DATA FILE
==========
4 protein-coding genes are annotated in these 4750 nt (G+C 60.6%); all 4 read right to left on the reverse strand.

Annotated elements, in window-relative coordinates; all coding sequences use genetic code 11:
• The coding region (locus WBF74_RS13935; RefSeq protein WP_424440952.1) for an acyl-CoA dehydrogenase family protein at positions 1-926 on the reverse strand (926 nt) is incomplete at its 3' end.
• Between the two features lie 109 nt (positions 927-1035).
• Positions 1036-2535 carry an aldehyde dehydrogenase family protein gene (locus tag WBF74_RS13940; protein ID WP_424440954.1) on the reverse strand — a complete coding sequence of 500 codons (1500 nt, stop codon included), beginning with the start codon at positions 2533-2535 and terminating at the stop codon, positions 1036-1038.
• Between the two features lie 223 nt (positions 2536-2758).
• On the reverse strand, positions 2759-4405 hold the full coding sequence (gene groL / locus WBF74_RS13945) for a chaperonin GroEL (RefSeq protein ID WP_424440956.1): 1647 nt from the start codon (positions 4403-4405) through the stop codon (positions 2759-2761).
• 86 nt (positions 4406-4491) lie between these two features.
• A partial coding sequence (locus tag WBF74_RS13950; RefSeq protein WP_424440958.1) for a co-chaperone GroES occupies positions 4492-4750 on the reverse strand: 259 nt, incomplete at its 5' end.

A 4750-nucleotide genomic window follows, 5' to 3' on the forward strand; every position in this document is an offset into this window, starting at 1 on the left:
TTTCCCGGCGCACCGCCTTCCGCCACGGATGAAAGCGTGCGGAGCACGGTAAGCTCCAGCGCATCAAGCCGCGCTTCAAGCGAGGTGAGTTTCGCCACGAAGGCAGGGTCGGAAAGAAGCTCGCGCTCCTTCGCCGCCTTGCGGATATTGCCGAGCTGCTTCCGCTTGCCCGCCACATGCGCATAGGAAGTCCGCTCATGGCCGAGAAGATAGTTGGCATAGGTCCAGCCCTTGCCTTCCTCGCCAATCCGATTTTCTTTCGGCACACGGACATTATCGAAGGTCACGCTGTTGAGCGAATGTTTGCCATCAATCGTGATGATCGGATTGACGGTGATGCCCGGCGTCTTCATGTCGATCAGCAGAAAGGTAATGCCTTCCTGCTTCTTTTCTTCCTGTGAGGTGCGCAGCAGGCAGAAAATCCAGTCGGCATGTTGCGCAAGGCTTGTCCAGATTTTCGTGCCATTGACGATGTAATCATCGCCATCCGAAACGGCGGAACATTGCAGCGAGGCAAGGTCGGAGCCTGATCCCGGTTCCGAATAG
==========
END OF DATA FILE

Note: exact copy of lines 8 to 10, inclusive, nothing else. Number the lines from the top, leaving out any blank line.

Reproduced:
• 86 nt (positions 4406-4491) lie between these two features.
• A partial coding sequence (locus tag WBF74_RS13950; RefSeq protein WP_424440958.1) for a co-chaperone GroES occupies positions 4492-4750 on the reverse strand: 259 nt, incomplete at its 5' end.

A 4750-nucleotide genomic window follows, 5' to 3' on the forward strand; every position in this document is an offset into this window, starting at 1 on the left: